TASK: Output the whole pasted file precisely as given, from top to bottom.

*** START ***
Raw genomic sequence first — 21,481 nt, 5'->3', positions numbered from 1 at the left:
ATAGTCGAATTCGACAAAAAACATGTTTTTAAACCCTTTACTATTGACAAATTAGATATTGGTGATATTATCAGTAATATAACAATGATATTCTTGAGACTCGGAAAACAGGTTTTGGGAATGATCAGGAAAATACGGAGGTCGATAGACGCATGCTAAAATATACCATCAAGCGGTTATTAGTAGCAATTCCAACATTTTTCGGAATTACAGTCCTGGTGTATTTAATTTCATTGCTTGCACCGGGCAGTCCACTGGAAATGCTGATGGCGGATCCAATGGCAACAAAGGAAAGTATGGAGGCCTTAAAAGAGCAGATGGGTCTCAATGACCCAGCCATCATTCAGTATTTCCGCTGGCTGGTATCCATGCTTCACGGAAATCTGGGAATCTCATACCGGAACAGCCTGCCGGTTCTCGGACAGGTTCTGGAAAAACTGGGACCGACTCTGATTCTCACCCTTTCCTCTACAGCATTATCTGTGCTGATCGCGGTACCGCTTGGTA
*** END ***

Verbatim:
Raw genomic sequence first — 21,481 nt, 5'->3', positions numbered from 1 at the left:
ATAGTCGAATTCGACAAAAAACATGTTTTTAAACCCTTTACTATTGACAAATTAGATATTGGTGATATTATCAGTAATATAACAATGATATTCTTGAGACTCGGAAAACAGGTTTTGGGAATGATCAGGAAAATACGGAGGTCGATAGACGCATGCTAAAATATACCATCAAGCGGTTATTAGTAGCAATTCCAACATTTTTCGGAATTACAGTCCTGGTGTATTTAATTTCATTGCTTGCACCGGGCAGTCCACTGGAAATGCTGATGGCGGATCCAATGGCAACAAAGGAAAGTATGGAGGCCTTAAAAGAGCAGATGGGTCTCAATGACCCAGCCATCATTCAGTATTTCCGCTGGCTGGTATCCATGCTTCACGGAAATCTGGGAATCTCATACCGGAACAGCCTGCCGGTTCTCGGACAGGTTCTGGAAAAACTGGGACCGACTCTGATTCTCACCCTTTCCTCTACAGCATTATCTGTGCTGATCGCGGTACCGCTTGGTA